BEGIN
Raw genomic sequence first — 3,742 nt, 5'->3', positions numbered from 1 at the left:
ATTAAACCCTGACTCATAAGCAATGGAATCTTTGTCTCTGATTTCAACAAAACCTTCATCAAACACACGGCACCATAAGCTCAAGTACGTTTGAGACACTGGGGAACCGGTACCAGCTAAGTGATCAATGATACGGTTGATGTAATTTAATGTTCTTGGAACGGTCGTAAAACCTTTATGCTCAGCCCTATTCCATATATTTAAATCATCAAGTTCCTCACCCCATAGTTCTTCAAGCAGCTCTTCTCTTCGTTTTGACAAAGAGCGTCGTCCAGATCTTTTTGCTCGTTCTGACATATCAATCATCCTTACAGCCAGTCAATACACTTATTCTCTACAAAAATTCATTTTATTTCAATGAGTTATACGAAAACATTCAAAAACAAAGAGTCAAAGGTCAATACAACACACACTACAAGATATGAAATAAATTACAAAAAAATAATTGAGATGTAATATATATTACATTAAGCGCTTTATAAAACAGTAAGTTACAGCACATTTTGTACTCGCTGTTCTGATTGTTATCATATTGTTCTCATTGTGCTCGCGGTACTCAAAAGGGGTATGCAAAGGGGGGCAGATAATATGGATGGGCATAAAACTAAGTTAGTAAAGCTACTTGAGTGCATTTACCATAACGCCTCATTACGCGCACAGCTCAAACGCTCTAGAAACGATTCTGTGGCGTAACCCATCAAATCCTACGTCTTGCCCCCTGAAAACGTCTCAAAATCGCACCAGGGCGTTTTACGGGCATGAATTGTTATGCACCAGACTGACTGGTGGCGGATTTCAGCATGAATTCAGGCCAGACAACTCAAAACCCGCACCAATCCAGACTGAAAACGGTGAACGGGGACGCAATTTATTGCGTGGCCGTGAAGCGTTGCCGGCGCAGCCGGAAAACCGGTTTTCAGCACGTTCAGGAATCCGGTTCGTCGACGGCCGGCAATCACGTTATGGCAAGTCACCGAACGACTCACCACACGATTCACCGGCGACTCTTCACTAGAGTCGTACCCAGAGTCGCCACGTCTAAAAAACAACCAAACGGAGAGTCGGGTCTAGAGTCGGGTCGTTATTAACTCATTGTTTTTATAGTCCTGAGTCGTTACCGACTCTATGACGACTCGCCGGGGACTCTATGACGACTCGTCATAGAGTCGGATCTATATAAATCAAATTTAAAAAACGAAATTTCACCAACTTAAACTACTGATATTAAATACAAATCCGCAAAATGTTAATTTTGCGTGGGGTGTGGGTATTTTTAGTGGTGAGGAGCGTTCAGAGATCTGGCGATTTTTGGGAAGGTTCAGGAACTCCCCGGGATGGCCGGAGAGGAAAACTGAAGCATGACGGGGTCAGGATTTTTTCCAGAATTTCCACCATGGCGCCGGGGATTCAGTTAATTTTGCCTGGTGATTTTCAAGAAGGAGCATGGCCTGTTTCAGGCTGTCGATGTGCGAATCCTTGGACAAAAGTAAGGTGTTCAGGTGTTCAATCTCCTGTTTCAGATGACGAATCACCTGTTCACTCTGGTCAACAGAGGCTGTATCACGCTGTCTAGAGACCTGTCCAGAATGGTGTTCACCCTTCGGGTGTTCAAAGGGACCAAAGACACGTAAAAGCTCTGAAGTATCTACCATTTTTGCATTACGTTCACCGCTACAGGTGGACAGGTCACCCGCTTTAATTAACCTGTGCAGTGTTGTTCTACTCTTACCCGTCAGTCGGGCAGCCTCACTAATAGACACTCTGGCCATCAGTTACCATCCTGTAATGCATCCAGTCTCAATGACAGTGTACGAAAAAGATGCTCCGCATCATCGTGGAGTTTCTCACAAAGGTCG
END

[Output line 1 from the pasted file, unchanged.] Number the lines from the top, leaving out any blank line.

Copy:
Raw genomic sequence first — 3,742 nt, 5'->3', positions numbered from 1 at the left: